A Twig for Tischa

Seeing a childhood friend after 35 years, a friend who is family in your heart is about as uplifting and joyous as it gets. To discover that your friend is married to someone who is as loving and kind and beautiful human being as one could hope to join lives with is, well, wonderful beyond words. And so it was for me last evening when I saw Tischa for the first time in too many years and met her husband, David.

They took me out to the Blackbird Cafe in Canton. New York for dinner.  While there is no way you can catch up on all things after 35 years in a single conversation, I can say that our table glowed with love and friendship.

One of the unspoken truths that join me and Tischa this, we have known each other since we were something like nine years old we knew each others parents. I knew her Mom and Dad and she knew my Mom and Dad and her Mom and Dad liked me and my Mom and Dad liked her.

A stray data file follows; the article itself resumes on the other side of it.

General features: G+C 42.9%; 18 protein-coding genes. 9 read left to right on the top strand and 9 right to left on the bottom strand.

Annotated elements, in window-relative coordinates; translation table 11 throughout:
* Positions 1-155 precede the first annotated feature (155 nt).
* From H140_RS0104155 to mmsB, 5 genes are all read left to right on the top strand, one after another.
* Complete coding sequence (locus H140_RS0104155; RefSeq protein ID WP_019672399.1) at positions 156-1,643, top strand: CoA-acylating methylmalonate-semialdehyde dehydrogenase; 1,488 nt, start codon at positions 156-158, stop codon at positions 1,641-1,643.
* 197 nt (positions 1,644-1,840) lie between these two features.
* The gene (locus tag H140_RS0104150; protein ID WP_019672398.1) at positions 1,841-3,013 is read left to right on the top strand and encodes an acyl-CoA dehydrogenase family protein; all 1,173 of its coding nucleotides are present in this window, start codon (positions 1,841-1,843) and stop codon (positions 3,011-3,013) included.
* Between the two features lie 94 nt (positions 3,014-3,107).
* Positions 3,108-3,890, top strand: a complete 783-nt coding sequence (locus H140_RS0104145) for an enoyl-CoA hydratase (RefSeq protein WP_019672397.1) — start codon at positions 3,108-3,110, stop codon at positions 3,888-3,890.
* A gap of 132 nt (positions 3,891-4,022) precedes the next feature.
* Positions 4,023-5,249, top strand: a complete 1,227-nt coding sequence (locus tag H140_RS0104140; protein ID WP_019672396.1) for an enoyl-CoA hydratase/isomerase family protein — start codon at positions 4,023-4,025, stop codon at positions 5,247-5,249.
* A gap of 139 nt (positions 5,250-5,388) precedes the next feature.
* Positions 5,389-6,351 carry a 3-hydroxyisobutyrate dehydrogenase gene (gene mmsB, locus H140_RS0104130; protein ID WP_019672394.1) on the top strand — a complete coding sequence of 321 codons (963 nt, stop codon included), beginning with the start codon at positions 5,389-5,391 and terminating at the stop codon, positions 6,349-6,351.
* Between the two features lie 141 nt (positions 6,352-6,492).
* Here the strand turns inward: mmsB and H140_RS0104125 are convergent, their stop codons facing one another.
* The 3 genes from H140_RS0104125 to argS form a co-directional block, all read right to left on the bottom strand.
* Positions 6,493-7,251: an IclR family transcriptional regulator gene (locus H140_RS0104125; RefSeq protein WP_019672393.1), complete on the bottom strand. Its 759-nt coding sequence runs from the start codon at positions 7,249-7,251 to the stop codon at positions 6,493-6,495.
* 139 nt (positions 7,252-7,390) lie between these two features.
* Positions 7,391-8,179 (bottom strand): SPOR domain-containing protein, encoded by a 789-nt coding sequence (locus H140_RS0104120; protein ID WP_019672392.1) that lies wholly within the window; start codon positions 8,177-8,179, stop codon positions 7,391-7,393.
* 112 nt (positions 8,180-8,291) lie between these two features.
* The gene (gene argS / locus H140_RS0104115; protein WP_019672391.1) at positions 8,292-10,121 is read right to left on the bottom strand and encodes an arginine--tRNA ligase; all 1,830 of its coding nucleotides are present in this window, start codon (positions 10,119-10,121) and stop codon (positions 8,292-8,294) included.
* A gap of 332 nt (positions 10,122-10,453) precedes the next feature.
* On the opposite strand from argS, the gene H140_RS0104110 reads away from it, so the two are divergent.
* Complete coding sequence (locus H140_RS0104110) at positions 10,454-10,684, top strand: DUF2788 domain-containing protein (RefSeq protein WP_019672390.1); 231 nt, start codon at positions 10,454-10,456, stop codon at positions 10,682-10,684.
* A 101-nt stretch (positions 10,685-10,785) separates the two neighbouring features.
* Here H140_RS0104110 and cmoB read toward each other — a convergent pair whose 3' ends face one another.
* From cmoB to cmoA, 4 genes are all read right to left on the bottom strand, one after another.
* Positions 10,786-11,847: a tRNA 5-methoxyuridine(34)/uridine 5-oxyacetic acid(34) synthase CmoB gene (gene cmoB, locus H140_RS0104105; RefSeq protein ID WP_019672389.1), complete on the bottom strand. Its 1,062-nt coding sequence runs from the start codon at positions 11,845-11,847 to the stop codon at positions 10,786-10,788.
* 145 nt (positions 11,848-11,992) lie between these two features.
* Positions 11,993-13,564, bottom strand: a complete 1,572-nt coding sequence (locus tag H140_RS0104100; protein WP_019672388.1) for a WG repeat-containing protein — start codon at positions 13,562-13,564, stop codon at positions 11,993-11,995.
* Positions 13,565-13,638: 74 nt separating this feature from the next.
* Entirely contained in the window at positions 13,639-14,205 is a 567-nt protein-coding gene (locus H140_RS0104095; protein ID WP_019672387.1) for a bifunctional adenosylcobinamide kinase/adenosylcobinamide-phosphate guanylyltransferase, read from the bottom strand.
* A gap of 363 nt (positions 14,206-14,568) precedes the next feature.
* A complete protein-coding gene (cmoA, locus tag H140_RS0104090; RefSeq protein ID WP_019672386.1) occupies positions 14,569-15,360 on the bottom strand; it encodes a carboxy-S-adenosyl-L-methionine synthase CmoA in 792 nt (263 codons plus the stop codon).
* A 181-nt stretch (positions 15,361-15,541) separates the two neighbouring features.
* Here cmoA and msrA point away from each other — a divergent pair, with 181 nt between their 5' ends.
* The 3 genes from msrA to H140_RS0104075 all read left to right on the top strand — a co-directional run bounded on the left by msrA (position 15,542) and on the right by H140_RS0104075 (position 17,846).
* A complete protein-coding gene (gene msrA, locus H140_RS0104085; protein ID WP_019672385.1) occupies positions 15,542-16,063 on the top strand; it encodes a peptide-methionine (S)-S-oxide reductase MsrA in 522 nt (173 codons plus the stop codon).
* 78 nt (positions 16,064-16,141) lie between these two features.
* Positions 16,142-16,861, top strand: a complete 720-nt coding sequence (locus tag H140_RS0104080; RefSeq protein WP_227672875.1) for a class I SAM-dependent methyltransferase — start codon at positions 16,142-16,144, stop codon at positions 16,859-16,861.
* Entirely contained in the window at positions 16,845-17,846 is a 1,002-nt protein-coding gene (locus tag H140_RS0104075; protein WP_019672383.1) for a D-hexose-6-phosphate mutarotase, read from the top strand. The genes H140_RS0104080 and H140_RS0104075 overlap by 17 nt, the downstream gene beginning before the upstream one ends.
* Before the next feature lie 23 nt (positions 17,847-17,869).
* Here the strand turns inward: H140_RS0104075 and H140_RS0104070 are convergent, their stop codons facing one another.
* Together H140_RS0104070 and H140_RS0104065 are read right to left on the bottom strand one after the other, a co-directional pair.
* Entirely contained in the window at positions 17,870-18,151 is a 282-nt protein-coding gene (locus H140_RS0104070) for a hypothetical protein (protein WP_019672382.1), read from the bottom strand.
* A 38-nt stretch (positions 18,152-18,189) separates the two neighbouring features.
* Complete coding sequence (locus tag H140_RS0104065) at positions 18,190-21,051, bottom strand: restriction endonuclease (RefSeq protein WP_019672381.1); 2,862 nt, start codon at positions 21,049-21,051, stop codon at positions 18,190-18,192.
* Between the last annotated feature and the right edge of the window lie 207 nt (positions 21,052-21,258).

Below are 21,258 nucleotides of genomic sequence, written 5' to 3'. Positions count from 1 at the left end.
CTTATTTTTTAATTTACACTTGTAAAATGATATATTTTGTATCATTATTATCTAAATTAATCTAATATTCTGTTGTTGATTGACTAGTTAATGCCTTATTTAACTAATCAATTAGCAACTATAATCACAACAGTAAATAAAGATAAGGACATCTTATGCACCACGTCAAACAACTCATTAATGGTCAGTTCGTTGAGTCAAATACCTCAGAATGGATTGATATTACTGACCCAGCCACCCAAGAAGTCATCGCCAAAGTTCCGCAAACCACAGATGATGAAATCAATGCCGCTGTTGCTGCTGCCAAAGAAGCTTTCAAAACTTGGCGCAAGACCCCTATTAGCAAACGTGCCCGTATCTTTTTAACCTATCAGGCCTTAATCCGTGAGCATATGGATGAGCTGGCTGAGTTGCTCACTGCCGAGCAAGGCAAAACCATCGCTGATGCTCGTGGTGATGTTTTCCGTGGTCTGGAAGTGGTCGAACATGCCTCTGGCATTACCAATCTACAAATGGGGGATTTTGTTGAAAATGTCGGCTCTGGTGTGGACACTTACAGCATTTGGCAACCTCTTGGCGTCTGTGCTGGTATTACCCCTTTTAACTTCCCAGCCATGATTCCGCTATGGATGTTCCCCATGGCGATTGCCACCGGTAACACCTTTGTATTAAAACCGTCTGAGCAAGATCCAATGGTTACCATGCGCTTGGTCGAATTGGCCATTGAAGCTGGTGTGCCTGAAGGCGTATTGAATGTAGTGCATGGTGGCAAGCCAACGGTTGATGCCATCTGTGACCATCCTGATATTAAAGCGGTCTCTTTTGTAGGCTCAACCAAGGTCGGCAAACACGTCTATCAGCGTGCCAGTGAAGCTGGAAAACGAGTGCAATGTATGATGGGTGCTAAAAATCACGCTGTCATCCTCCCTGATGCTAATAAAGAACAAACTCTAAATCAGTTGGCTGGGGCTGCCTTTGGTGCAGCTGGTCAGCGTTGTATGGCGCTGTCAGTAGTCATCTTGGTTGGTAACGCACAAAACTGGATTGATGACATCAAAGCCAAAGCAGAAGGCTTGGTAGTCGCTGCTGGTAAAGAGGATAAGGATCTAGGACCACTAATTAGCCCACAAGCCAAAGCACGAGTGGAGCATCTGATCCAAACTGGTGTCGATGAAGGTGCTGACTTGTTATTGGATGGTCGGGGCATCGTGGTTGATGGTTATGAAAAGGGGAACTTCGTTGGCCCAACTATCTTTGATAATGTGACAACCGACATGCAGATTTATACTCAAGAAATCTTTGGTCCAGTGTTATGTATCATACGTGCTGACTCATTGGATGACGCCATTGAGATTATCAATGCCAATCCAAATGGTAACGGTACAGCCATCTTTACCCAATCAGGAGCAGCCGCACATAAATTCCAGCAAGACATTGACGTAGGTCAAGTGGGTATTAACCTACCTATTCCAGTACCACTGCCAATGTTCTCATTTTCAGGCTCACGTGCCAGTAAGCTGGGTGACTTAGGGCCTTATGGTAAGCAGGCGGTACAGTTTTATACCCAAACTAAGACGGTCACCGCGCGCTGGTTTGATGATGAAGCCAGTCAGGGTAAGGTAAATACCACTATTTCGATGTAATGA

And so it was deeply special when I told her how, when I was visiting my father’s grave some 25 years after his death in 1969 it dawned on me that his body had begun to break down and was now feeding the soil, which, I also realized, meant that my father was in a real way feeding the Oak Tree that grew next to his grave, which is why, on nearly every visit to his grave, I gather up the twigs the tree sheds and take them with me so by having these twigs I have a part of my father with me.

Over the years I have given a twig to people who are deeply special to me or people I believe to be deeply special to the world we live in. Always I say, as I hand them the twig, My father would have liked you.

Last night, over dinner, I gave Tischa a twig, and when I gave it to her, I was able to say something to her that I have never been able to say before, My father loved you very much. And he did. And had he met David, he would have loved him too. I know I do. I love both David and Tischa. Anyone would, unless, of course, the weren’t paying attention.

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